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Case Studies provide real stories of current efforts, including programs being initiated, practices being implemented, and outcomes being targeted and/or achieved. Case studies are presented as both an opportunity for learning from others as well as a spark for further ideas on how we work to improve the patient experience.
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Using Real-Time Surveys to Deliver Exceptional Patient Experiences with High Reliability
What was the opportunity, issue or challenge you were trying to address and in what setting?
Identifying patient satisfaction levers is a key component of improving patient perceptions of care and directly impacts outcome measures. Patient satisfaction is an outcome that can be defined and derived by the sum of all patients’ experiences during hospitalization. Although post-discharge surveys are focused on satisfaction, the process cannot address a negative experience in real time. Northwell Health recognized an opportunity to proactively identify common failings that lead to poor patient experience and ultimately drive the desired outcomes. In this process, Northwell Health learned that recurring pain points identified in patient feedback across emergency departments (ED) and inpatient units (such as lack of privacy, comfort, and communication) were consistent with themes observed by a variety of clinician and hospital operations teams. The identified pain points negatively impacted patient and clinician engagement, patient and family satisfaction, community perception of care delivery, and PG LTR (Press Ganey’s “Likelihood to Recommend”) scores.
In order to strategically alleviate these pain points, Northwell Health addressed this fundamental question with the goal of improving patient experiences: How can we measure and evaluate all of our patients’ experiences while they are within our care, and link their experiences to processes within our organization?
What process did you use to develop a solution?
Northwell Health as an organization understands the importance of patient experience and has set a goal to reach the 90th percentile in positive patient experience by 2019. Two primary drivers of a patient’s experience are the culture of the organization and the processes in which care is provided. In order to bridge the gap between culture and processes, a partnership between the Department of Patient and Customer Experience and Clinical Transformation was formed in 2015.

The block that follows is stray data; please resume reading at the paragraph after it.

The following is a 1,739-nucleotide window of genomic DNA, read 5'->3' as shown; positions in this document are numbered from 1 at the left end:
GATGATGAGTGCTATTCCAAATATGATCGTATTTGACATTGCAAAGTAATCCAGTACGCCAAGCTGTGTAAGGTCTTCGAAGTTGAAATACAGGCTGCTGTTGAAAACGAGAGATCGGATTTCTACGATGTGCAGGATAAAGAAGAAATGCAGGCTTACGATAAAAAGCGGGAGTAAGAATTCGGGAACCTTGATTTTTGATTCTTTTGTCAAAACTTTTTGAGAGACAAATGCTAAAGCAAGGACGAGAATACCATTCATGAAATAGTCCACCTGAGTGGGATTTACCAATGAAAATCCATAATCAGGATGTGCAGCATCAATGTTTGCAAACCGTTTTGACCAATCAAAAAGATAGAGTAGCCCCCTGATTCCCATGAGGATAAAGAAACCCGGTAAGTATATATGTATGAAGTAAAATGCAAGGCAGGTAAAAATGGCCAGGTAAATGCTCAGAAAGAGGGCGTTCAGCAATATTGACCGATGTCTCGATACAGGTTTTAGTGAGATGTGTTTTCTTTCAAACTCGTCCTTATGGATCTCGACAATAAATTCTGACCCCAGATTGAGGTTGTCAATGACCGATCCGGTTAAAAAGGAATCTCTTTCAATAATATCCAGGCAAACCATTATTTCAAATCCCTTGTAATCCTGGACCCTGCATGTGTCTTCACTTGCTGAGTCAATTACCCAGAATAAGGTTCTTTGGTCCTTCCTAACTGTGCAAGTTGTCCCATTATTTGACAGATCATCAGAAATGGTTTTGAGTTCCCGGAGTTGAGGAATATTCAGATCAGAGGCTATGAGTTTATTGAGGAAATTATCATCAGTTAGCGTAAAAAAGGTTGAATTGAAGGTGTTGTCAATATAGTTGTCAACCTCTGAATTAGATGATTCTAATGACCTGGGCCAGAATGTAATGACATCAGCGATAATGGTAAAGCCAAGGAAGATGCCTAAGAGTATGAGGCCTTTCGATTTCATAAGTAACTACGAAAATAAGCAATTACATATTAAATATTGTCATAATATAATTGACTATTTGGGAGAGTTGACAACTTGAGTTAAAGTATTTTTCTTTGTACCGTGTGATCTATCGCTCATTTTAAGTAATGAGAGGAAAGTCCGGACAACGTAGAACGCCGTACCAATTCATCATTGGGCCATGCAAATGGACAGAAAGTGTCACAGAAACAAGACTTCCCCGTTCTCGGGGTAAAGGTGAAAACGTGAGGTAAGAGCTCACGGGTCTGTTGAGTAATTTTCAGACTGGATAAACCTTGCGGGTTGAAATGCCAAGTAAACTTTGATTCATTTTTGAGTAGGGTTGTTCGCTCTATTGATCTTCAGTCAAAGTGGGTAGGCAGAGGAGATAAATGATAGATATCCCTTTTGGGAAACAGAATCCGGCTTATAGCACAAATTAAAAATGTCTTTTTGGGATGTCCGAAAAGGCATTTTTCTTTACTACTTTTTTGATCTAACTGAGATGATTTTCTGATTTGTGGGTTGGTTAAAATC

Northwell Health leveraged expertise from interdisciplinary team members, including front-line clinicians and operational leaders, to identify the most important factors contributing to the patient experience. Thus, the Patient Experience Bundle© (PEB©) was developed by integrating the expertise of the frontline staff with extensive data-driven modeling.
To enable the successful standardization of survey questions across the health system, Northwell’s Clinical Transformation team deployed the PEB© in partnership with an enterprise patient engagement platform. Northwell Health implemented the KLAS #1 Ranked Digital Rounding solution to measure and standardize the data-collection process with real-time flagging and feedback access - empowering providers to systematically address issues that would have otherwise been manually tracked.
What outcomes were you looking to achieve?
By identifying, quantifying, and addressing opportunities through real-time patient surveys, Northwell Health aimed to enhance the care experience for patients, families, and providers; increase brand loyalty; and prioritize areas for care delivery process improvement.
What specific steps did you take to address the problem?
Northwell Health developed and validated the PEB©, a weighted yield model that quantifies qualitative parameters in the hospital service delivery process and concurrently measures patient experience, using Six Sigma methodology and mathematical modeling.